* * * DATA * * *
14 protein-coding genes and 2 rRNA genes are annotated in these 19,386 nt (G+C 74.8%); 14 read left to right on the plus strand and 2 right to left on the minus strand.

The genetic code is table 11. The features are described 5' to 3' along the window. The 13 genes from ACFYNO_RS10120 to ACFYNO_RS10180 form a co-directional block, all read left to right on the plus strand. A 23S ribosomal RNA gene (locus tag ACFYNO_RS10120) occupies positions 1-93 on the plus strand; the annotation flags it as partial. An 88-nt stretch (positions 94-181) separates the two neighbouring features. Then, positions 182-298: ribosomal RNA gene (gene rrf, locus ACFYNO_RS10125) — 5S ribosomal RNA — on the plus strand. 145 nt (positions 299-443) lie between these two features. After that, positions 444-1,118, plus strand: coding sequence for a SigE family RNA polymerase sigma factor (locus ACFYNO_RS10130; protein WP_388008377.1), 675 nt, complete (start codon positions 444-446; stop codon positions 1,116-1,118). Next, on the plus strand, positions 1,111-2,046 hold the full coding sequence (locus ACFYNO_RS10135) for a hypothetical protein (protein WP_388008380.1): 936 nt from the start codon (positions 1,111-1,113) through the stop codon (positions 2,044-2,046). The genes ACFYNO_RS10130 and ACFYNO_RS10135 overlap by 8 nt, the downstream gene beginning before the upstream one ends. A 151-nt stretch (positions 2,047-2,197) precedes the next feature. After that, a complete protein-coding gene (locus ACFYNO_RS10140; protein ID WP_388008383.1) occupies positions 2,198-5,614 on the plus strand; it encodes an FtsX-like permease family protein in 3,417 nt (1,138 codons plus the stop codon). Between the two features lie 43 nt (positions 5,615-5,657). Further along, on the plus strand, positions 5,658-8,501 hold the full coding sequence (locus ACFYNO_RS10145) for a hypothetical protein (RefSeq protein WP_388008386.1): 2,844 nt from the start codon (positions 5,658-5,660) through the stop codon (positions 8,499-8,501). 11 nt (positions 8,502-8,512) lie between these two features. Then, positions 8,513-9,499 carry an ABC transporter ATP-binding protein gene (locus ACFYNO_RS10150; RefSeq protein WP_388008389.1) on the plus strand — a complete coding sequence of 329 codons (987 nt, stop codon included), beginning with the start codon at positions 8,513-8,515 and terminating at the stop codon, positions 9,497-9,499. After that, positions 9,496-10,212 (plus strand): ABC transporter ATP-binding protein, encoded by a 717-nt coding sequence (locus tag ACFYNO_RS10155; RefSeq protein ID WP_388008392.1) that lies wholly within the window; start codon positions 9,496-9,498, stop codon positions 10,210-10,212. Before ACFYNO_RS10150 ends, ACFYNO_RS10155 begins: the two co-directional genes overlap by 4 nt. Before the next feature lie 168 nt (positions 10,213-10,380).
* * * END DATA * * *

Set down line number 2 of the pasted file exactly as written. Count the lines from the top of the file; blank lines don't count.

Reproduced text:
The genetic code is table 11. The features are described 5' to 3' along the window. The 13 genes from ACFYNO_RS10120 to ACFYNO_RS10180 form a co-directional block, all read left to right on the plus strand. A 23S ribosomal RNA gene (locus tag ACFYNO_RS10120) occupies positions 1-93 on the plus strand; the annotation flags it as partial. An 88-nt stretch (positions 94-181) separates the two neighbouring features. Then, positions 182-298: ribosomal RNA gene (gene rrf, locus ACFYNO_RS10125) — 5S ribosomal RNA — on the plus strand. 145 nt (positions 299-443) lie between these two features. After that, positions 444-1,118, plus strand: coding sequence for a SigE family RNA polymerase sigma factor (locus ACFYNO_RS10130; protein WP_388008377.1), 675 nt, complete (start codon positions 444-446; stop codon positions 1,116-1,118). Next, on the plus strand, positions 1,111-2,046 hold the full coding sequence (locus ACFYNO_RS10135) for a hypothetical protein (protein WP_388008380.1): 936 nt from the start codon (positions 1,111-1,113) through the stop codon (positions 2,044-2,046). The genes ACFYNO_RS10130 and ACFYNO_RS10135 overlap by 8 nt, the downstream gene beginning before the upstream one ends. A 151-nt stretch (positions 2,047-2,197) precedes the next feature. After that, a complete protein-coding gene (locus ACFYNO_RS10140; protein ID WP_388008383.1) occupies positions 2,198-5,614 on the plus strand; it encodes an FtsX-like permease family protein in 3,417 nt (1,138 codons plus the stop codon). Between the two features lie 43 nt (positions 5,615-5,657). Further along, on the plus strand, positions 5,658-8,501 hold the full coding sequence (locus ACFYNO_RS10145) for a hypothetical protein (RefSeq protein WP_388008386.1): 2,844 nt from the start codon (positions 5,658-5,660) through the stop codon (positions 8,499-8,501). 11 nt (positions 8,502-8,512) lie between these two features. Then, positions 8,513-9,499 carry an ABC transporter ATP-binding protein gene (locus ACFYNO_RS10150; RefSeq protein WP_388008389.1) on the plus strand — a complete coding sequence of 329 codons (987 nt, stop codon included), beginning with the start codon at positions 8,513-8,515 and terminating at the stop codon, positions 9,497-9,499. After that, positions 9,496-10,212 (plus strand): ABC transporter ATP-binding protein, encoded by a 717-nt coding sequence (locus tag ACFYNO_RS10155; RefSeq protein ID WP_388008392.1) that lies wholly within the window; start codon positions 9,496-9,498, stop codon positions 10,210-10,212. Before ACFYNO_RS10150 ends, ACFYNO_RS10155 begins: the two co-directional genes overlap by 4 nt. Before the next feature lie 168 nt (positions 10,213-10,380).